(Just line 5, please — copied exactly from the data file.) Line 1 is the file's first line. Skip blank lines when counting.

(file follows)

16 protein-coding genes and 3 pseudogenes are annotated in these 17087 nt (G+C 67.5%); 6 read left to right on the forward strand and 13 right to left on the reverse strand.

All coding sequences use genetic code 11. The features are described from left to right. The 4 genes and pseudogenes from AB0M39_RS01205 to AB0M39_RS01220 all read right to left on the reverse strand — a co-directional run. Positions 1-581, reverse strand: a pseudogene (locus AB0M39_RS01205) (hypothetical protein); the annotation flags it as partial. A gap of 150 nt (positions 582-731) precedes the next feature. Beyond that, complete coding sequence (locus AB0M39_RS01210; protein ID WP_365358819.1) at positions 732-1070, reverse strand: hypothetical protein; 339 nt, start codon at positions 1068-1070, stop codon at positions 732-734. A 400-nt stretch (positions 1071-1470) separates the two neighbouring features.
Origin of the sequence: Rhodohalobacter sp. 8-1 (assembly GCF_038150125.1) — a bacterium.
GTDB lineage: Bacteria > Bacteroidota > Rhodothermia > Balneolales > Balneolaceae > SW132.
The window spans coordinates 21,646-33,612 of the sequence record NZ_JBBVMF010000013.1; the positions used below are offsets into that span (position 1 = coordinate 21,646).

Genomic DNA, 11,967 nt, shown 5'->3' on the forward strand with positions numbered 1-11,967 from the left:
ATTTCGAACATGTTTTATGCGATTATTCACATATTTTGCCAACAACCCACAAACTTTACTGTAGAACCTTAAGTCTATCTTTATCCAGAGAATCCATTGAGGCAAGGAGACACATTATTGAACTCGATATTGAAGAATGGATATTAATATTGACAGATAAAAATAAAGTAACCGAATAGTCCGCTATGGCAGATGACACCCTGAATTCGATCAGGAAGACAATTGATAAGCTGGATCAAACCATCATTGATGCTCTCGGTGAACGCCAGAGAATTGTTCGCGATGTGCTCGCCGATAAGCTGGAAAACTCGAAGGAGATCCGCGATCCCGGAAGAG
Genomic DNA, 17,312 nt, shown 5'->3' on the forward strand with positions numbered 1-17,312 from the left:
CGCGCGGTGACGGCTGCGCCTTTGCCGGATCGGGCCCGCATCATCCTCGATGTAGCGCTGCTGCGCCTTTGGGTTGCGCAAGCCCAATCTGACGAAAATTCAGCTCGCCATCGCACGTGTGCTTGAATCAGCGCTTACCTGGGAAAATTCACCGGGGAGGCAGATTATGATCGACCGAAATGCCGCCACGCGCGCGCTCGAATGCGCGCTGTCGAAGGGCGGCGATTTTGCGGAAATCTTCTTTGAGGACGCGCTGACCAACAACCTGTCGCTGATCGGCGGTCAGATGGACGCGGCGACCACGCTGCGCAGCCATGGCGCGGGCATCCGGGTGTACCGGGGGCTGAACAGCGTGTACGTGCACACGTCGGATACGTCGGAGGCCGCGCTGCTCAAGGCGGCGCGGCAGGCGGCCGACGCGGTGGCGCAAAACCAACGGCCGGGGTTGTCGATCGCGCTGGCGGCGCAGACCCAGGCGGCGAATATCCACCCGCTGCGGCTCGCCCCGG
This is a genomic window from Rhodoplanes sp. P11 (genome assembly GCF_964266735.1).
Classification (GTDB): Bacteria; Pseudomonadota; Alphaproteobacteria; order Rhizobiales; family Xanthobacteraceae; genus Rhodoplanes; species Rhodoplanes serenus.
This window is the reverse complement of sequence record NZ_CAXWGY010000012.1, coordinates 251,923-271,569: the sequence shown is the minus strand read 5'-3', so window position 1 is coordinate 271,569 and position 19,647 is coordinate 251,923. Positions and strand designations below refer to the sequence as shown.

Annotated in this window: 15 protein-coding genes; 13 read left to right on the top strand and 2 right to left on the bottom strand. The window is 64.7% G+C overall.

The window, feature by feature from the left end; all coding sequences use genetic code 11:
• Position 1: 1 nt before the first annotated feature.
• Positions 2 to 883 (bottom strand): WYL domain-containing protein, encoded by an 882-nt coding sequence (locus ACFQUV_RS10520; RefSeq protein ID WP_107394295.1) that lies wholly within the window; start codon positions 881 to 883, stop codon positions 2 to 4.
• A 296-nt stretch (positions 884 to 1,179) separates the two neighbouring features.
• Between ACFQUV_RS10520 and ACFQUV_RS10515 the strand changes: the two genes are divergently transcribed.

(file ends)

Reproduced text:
The window spans coordinates 21,646-33,612 of the sequence record NZ_JBBVMF010000013.1; the positions used below are offsets into that span (position 1 = coordinate 21,646).